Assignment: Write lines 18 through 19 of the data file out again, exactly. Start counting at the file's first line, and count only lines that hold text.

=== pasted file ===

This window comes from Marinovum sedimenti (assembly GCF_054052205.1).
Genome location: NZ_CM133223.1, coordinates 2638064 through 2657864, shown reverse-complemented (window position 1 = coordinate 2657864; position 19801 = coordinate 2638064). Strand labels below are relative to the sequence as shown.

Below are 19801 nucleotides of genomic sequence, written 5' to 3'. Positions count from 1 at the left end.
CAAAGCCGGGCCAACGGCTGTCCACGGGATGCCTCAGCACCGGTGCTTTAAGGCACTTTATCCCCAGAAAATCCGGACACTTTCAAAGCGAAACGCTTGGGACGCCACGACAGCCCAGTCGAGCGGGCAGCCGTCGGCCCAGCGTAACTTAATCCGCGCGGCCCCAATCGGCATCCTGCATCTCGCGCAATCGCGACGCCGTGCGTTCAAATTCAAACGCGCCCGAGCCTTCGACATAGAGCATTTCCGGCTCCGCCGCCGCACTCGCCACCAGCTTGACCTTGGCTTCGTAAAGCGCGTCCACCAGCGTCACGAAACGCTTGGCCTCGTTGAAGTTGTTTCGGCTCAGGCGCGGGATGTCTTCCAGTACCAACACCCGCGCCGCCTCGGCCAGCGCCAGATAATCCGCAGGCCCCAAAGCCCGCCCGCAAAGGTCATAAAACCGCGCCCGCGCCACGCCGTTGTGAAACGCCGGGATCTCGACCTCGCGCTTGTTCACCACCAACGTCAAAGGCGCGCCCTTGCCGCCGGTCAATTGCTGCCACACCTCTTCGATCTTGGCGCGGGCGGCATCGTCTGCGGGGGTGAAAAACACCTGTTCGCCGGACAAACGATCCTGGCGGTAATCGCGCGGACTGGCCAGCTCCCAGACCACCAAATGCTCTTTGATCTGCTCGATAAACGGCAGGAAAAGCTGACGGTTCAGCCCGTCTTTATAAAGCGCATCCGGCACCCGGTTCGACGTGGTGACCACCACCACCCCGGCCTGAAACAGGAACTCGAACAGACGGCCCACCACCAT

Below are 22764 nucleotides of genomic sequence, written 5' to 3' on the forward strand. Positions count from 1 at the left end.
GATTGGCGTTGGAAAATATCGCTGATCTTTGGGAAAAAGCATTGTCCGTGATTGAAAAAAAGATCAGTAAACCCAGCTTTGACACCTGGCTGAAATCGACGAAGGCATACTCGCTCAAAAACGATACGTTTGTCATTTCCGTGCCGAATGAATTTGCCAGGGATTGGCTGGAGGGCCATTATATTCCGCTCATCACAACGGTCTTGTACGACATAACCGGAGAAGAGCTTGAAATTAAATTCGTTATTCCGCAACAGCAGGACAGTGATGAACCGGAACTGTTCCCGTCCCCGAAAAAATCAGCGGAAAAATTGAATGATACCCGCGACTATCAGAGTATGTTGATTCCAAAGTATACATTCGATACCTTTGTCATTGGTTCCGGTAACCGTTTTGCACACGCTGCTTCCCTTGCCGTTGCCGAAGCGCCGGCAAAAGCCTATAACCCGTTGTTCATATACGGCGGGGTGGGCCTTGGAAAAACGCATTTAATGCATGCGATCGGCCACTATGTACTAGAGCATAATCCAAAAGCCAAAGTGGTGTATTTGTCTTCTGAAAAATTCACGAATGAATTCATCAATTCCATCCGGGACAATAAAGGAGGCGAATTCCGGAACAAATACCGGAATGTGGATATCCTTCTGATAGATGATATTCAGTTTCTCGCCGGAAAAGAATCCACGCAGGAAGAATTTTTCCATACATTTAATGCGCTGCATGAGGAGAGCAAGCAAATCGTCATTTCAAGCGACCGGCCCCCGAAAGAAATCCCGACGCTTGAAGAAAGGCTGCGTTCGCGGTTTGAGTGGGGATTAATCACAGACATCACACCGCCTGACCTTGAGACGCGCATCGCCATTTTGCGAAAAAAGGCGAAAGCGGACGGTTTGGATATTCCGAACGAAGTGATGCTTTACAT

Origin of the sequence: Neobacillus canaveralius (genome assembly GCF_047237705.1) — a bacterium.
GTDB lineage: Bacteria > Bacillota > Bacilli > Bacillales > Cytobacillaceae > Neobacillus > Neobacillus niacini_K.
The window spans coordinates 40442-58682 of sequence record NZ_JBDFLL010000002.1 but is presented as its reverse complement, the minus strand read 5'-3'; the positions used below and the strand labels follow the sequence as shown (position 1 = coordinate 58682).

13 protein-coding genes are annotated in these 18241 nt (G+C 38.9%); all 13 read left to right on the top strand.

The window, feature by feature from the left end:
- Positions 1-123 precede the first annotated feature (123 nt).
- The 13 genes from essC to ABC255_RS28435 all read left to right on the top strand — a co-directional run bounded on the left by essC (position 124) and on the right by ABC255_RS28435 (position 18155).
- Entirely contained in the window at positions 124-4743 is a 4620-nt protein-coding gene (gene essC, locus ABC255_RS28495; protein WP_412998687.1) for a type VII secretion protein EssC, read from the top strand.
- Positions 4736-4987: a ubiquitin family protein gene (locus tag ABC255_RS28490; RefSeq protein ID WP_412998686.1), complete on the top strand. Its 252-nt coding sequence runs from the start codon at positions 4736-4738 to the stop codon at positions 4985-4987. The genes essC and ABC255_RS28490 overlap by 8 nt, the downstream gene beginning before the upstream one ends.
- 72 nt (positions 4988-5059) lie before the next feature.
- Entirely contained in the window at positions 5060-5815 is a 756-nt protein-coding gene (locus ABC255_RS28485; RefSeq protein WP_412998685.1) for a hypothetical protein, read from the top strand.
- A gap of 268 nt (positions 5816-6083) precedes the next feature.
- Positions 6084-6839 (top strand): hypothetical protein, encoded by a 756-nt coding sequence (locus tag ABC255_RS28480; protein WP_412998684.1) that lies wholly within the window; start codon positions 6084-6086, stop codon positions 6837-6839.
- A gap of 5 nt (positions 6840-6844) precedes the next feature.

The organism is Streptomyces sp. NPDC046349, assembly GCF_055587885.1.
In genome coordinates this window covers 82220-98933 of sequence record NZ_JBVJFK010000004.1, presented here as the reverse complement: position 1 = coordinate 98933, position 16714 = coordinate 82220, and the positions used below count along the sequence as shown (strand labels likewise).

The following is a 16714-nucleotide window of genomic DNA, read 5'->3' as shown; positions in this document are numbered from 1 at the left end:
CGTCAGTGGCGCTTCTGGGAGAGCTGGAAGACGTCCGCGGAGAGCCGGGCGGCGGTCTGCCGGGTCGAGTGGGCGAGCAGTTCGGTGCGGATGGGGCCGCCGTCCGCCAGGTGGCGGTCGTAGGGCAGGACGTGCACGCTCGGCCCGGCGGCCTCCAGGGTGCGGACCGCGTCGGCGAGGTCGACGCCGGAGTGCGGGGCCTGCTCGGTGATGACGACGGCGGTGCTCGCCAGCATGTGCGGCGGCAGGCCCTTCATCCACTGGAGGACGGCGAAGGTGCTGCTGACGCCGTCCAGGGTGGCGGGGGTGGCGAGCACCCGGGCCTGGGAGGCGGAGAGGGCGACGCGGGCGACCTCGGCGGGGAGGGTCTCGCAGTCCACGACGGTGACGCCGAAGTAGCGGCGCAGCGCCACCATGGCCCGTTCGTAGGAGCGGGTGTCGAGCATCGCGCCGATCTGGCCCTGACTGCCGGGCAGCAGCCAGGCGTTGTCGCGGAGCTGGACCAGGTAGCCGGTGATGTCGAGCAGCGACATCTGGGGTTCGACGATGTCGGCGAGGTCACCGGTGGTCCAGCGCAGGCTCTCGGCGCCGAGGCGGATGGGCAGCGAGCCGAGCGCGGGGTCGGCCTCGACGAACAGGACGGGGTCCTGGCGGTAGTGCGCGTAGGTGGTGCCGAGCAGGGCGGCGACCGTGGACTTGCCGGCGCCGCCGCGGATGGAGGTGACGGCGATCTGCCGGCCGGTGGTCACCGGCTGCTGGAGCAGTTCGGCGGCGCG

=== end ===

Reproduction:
- A gap of 268 nt (positions 5816-6083) precedes the next feature.
- Positions 6084-6839 (top strand): hypothetical protein, encoded by a 756-nt coding sequence (locus tag ABC255_RS28480; protein WP_412998684.1) that lies wholly within the window; start codon positions 6084-6086, stop codon positions 6837-6839.